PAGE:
a man to run for Congress. In
1946 the committee, In desperate
need of a candidate, had bought
space in the state newspapers ad-1
vertising themselves, to use thef
Saturday Evening Post's words,
as "amateur politicians searchingI
for an amateur candidate," and

"Are you available?" Perry
asked Nixon.
"I am," NixoiA quickly replied.
"Are you a Republican?"
"I guess so," Nixon answered. "I
voted for Dewey in '44."
Nixon took a plane out to the
Coast and appeared before the
committee. They unanimously en-
dorsed him. He was on his way.
At the age of 33, Richard Nixon,
the man of Quaker ideals, had
taken the first step on the way to
becoming Richard Nixon, the poli-
tician.
A grass-roots candidate, he
knew little about campaigning.
He learned fast. He canvassed the
whole area, talking to business
and community leaders in every
town in the sprawling Twelfth
District. Finally, he inveigled his
Democratic opponent, Jerry Voor-
his, into meeting him in a public
debate.
At the debate Nixon accused
Voorhis, who had served in the
House of Representatives for ten
years, of being a "New Deal Soc-
ialist." He produced documentary
evidence showing that Voorhis
was endorsed by an organization
some of whose members belonged
to 'the CIO Political Action Com-
mittee, a group which was then
controlled by Communists. Ham-
mering away at Voorhis' alleged
radicalism, Nixon went on to win
the election by a big majority,
At the outset of his political
career he had used a winning
campaign strategy which he has
employed ever since: attack. Blast
away at every one of your oppon-
ent's weak spots, and say little,
if anything at all, about your own
policies and plans. Sell your per-
sonality to the public, not your
ideas. Be quick, forceful, and dar-
ing. "The greater the risk, the
greater the opportunity," as he
has said.
"Lost & Frustrated"
A S A freshman Congressman he
"felt lost - frustrated." A
Washington newspaper even feat-
ured an article about him entitled,
"Greenest Congressman in Town."
But again he learned fast. He was
assigned to the "Labor and Educa-
tion Committee of the House and
was instrumental in the passage of
the -Taft-Hartley Labor Relations
Act and other important meas-
ures.
1948 saw him easily re-elected
and he returned to Congress to
take a post on the House Un-
American Activities Committee. It
is reported that he had serious
misgivings about joining the Com-
mittee, that he was afraid the
work of the Committee might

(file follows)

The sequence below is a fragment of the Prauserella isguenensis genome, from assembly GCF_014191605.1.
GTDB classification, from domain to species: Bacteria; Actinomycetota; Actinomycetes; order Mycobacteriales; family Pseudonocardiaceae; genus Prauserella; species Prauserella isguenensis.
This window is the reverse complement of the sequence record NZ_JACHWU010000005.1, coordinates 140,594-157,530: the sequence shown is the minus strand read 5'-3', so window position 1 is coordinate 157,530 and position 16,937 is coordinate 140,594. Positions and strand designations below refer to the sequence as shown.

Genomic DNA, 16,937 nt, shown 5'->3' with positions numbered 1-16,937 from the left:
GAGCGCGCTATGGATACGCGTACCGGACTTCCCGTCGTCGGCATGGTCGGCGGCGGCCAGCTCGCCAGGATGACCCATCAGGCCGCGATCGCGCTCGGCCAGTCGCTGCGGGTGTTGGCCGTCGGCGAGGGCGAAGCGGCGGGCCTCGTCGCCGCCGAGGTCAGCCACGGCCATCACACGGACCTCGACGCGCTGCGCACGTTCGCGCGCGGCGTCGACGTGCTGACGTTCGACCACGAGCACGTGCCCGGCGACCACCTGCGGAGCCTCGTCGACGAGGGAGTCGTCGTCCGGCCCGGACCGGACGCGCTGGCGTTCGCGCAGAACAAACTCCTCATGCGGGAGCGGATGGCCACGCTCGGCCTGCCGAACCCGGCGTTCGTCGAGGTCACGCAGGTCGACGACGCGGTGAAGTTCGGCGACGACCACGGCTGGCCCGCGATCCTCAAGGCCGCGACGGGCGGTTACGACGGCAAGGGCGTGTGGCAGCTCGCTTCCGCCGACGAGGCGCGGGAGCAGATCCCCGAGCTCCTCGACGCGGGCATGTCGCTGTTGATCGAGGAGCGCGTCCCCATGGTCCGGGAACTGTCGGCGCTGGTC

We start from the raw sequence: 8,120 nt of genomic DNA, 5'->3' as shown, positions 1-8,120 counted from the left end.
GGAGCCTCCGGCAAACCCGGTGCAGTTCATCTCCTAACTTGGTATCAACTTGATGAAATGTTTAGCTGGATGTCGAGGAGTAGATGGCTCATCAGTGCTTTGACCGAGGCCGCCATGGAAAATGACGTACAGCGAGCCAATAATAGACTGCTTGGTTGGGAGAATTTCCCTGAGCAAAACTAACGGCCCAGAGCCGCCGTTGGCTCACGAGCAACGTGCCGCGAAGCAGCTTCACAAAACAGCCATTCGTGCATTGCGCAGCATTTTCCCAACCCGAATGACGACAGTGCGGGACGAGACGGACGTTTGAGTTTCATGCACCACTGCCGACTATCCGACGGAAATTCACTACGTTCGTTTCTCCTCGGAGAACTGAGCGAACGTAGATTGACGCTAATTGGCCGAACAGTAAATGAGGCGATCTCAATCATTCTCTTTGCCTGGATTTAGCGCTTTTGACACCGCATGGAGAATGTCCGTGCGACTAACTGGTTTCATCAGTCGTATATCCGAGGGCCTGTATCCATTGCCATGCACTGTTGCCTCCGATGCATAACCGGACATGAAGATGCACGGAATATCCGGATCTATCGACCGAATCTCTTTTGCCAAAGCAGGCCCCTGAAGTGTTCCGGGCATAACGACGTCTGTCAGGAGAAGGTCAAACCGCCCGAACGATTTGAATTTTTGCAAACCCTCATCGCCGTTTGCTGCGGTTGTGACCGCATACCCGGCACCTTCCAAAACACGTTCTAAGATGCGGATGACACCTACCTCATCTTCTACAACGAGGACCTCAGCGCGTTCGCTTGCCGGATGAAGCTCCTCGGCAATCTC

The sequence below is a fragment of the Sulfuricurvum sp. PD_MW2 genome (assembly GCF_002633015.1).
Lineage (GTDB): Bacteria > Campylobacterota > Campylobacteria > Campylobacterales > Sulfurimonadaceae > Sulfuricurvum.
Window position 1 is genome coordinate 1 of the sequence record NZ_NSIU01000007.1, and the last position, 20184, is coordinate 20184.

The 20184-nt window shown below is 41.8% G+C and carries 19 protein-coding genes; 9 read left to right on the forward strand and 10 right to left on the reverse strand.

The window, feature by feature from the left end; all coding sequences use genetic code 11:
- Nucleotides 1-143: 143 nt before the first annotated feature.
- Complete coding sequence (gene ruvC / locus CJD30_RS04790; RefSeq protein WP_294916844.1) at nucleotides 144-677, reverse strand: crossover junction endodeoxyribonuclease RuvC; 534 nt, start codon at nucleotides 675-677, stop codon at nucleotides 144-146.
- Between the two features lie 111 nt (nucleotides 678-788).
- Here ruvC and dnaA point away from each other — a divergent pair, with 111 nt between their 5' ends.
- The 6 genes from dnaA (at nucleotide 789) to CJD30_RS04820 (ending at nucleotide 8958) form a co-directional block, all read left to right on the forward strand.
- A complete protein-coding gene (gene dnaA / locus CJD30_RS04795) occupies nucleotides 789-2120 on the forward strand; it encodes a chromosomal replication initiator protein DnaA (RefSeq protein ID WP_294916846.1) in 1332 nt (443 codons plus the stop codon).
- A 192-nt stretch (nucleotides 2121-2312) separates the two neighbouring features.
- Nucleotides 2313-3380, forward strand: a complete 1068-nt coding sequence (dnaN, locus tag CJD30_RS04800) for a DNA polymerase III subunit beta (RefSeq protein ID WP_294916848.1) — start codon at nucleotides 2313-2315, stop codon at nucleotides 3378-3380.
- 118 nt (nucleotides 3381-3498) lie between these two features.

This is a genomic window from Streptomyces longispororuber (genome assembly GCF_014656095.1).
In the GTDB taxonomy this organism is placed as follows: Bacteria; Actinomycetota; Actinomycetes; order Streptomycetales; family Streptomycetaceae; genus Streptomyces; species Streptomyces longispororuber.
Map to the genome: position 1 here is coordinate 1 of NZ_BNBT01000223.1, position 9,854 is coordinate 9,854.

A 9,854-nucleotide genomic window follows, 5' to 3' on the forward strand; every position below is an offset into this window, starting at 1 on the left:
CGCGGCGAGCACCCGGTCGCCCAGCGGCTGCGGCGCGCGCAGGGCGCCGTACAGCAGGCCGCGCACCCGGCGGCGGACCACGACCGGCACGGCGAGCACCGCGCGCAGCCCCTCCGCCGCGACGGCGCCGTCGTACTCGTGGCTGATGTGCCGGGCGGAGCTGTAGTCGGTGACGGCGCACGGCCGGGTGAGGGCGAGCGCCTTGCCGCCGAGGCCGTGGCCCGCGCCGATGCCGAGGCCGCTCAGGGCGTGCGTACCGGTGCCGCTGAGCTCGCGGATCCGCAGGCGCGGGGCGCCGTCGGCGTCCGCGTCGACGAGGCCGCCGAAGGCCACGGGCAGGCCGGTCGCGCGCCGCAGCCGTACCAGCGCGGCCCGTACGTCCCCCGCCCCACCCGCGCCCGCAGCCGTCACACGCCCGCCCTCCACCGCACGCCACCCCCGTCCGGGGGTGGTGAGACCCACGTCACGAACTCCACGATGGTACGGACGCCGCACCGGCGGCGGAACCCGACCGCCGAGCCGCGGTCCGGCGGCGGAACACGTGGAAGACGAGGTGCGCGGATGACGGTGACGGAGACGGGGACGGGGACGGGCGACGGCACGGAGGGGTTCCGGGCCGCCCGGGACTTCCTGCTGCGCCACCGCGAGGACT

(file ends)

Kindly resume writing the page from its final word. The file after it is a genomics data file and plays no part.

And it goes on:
damage the basic American -free-
doms.
"We are deeply concerned," he
said, "that in our efforts to com-
bat and break up subversive
movements ... we do not impair
or destroy any of the rights and
liberties which we hold so funda-
mental in America."
Subsequently he publicly de-
clared for the rights of accused
individuals to refrain from giving
self-incriminating evidence, and
he urged some coded procedure
governing the actions of all chair-
men of Congressional investigat-1
ing committees.;
It was, however, because of his
work on the Un-American Activi-i
ties Committee that Nixon first
gained national fame. He became]
an expert Red-hunter, springing
suddenly into the national spot-
light when the Committee explod-
ed the Alger Hiss-Whittaker

came the prime mover in the af- 1 nary speeches in the annals of

RICHARD M. NIXON . . .. "The greatest error you can make
in politics is to get mad."

"I started with ideas of black or white. -But I found that it's hard to find anywh(
where it's all black or all white . .. I found compromise is often what is righ
Nixon's 1Transformation From "The Greenest Congressmar
To "One of the Great Leaders of Men"

'i

fair, making headlines every day.
He became wonderfully adept at
appearing before cameras and
microphones, giving speeches and
holding press conferences.
Nixon the Quaker ,was fast be-
coming Nixon the actor, Nixon the
orator, and above all, Nixon the
politician.
BY 1950 the transformation was
complete. He had become, as

political history.
Pouring out the details of his
family's penury, he claimed that
the fund was necessary to defray
the many expenses of Senatorial
life that a Senator's salary ordi-
narily couldn't afford, and that
the contributors of the fund did
not expect and did not receive any
special favors.
Choked with emotion, he